When we think of Indian food, the natural instinct is to look at the food that we eat and is available around us. This is a skewed mental image of the diverse Indian cuisine. Each part of the country boasts of a rich and delectable fare. Some get highlighted on the food map while others remain constricted to only a few square units. Take the remote villages of tribal communities for instance. Inhabited in the states of Jharkhand and Chhattisgarh, the tribal groups have their own distinct flavours, tastes and preferences. Their method of cooking may also vary. 

Similarly, the Dalit community of Central India has their own specialties which may not have been known to us until now. While some of their cooking techniques still remain a secret of their community, it is the matka roti that has been commercialized today. This special roti is known by several names, including randani roti and lambi roti. Apart from popularizing the cuisine of a rather unexplored community, the matka roti has also served as a precursor in empowering the Dalit women.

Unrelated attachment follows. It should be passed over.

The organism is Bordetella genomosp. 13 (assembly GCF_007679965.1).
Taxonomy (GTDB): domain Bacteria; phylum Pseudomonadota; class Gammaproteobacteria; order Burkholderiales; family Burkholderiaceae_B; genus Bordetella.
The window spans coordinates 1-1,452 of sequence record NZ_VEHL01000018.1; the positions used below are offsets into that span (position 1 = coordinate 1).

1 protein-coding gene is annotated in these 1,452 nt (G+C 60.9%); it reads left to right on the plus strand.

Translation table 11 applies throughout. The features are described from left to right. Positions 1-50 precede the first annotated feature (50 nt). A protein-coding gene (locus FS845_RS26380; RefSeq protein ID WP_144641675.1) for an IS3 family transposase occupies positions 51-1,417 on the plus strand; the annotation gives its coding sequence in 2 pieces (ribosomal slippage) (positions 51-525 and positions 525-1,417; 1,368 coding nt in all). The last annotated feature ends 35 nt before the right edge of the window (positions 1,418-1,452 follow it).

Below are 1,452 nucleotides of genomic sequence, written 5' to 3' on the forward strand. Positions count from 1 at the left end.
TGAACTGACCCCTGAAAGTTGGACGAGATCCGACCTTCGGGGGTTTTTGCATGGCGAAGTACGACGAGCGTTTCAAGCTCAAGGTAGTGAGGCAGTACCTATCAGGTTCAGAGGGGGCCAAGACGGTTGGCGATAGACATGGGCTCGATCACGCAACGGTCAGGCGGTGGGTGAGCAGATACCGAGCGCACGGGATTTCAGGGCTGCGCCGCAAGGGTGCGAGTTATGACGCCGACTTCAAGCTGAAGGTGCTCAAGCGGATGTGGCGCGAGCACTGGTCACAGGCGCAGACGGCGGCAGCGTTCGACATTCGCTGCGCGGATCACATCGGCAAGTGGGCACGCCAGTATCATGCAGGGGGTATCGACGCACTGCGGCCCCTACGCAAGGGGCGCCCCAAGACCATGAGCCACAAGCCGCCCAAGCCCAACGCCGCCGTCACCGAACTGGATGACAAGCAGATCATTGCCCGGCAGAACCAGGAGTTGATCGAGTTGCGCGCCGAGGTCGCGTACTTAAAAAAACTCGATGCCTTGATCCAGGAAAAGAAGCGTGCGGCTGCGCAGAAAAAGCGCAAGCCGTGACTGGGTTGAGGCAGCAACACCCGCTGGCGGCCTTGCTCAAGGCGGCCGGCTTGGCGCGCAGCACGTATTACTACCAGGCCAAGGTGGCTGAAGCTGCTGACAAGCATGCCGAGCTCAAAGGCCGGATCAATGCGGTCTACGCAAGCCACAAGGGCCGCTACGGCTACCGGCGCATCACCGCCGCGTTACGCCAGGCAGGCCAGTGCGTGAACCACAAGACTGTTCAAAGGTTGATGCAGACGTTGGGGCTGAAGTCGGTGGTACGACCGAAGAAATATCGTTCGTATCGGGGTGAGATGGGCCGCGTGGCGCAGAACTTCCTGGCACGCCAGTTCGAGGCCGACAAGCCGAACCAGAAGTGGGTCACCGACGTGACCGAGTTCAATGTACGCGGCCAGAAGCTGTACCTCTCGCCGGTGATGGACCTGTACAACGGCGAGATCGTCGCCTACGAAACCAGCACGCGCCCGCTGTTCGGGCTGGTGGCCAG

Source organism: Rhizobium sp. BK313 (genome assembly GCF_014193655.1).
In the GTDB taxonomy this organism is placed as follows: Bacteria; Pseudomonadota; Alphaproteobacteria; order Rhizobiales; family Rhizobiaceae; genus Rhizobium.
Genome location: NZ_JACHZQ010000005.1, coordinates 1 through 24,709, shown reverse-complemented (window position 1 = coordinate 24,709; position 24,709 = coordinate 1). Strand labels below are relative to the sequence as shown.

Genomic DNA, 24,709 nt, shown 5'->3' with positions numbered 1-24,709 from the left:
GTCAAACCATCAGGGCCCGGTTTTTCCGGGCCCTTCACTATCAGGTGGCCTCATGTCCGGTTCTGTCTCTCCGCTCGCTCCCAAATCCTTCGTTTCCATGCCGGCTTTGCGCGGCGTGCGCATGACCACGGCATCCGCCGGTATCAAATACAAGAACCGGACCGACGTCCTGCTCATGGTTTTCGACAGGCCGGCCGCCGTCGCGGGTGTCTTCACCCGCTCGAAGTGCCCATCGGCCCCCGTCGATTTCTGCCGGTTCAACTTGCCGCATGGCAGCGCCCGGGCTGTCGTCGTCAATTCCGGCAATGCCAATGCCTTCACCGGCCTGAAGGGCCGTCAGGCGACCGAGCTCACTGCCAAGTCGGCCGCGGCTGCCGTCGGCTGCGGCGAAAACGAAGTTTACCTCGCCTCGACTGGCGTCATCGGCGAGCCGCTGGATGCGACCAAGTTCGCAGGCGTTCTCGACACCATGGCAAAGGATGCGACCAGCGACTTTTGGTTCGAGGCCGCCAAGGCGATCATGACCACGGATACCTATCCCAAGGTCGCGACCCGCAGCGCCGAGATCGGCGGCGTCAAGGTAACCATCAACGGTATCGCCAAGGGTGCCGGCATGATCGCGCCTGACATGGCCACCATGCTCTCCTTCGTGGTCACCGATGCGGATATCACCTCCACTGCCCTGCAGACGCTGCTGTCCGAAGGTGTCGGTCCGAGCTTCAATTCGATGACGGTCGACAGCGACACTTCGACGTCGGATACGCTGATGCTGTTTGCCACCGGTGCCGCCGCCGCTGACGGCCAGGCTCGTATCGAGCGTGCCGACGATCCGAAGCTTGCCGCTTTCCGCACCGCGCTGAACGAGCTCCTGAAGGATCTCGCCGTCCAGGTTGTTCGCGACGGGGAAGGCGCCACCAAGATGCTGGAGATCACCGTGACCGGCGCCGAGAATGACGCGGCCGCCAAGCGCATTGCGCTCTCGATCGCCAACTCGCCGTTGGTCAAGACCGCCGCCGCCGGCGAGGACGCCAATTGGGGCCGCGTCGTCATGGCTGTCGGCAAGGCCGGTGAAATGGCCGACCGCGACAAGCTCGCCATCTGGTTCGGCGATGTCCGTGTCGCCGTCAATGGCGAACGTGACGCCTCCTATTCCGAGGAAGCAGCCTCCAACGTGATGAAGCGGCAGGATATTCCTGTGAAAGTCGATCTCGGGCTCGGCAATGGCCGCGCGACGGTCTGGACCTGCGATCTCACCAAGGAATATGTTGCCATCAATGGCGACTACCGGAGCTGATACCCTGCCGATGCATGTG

Rolling The Dough of Empowerment

For those untouched by the phenomenon, matka roti is macde from a special type of flour called lokwan wheat which is locally produced in several parts of Central India. The art of making this roti was limited to the Dalit community until the late 1980s when an intervention by a women’s movement brought the women activists from other castes on the same page as the Dalit women. The process of its commercialization outside the community began thereafter when women started preparing the rotis in Nagpur. 

This traditional art was losing its essence on the food map as the newer generations did not possess adequate knowledge to prepare these rotis. Once it moved outside the domain of the Dalit community, several people started seeing a potential in its growth. Gradually, this matka roti paved the way for upliftment and financial independence of Dalit women by serving as an outlet for developing a full-fledged business. 

The thin and slimy mass of these rotis which are subjected to long hours of hanging by the arm after a coarse dough is prepared and rolled, makes them resemble dosas at times. They are also often mistaken for roomali rotis due to their long and stretched textures. These are then cooked on an oiled upside-down matka (pot) and baked until crisp. The matka rotis are generally paired with mango juice, also known as aamras apart from a meaty mutton curry or even steamed gram flour curry. 

Today, you’ll find these matka rotis being prepared in several nooks and corners of Nagpur.